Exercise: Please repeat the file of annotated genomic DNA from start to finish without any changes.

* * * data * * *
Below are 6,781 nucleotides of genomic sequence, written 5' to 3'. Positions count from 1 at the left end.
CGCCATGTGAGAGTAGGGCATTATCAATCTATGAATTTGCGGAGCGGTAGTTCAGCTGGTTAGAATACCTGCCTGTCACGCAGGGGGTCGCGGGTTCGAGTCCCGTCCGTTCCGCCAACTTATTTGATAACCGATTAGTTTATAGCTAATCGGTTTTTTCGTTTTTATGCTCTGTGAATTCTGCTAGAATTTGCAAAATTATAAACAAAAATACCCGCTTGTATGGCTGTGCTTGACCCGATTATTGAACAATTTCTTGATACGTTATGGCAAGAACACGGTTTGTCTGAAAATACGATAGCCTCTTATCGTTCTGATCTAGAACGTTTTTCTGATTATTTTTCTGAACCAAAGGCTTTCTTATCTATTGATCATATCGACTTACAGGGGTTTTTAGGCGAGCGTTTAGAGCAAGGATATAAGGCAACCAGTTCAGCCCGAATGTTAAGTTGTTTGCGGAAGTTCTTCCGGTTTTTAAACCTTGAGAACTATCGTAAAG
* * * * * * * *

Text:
Below are 6,781 nucleotides of genomic sequence, written 5' to 3'. Positions count from 1 at the left end.
CGCCATGTGAGAGTAGGGCATTATCAATCTATGAATTTGCGGAGCGGTAGTTCAGCTGGTTAGAATACCTGCCTGTCACGCAGGGGGTCGCGGGTTCGAGTCCCGTCCGTTCCGCCAACTTATTTGATAACCGATTAGTTTATAGCTAATCGGTTTTTTCGTTTTTATGCTCTGTGAATTCTGCTAGAATTTGCAAAATTATAAACAAAAATACCCGCTTGTATGGCTGTGCTTGACCCGATTATTGAACAATTTCTTGATACGTTATGGCAAGAACACGGTTTGTCTGAAAATACGATAGCCTCTTATCGTTCTGATCTAGAACGTTTTTCTGATTATTTTTCTGAACCAAAGGCTTTCTTATCTATTGATCATATCGACTTACAGGGGTTTTTAGGCGAGCGTTTAGAGCAAGGATATAAGGCAACCAGTTCAGCCCGAATGTTAAGTTGTTTGCGGAAGTTCTTCCGGTTTTTAAACCTTGAGAACTATCGTAAAG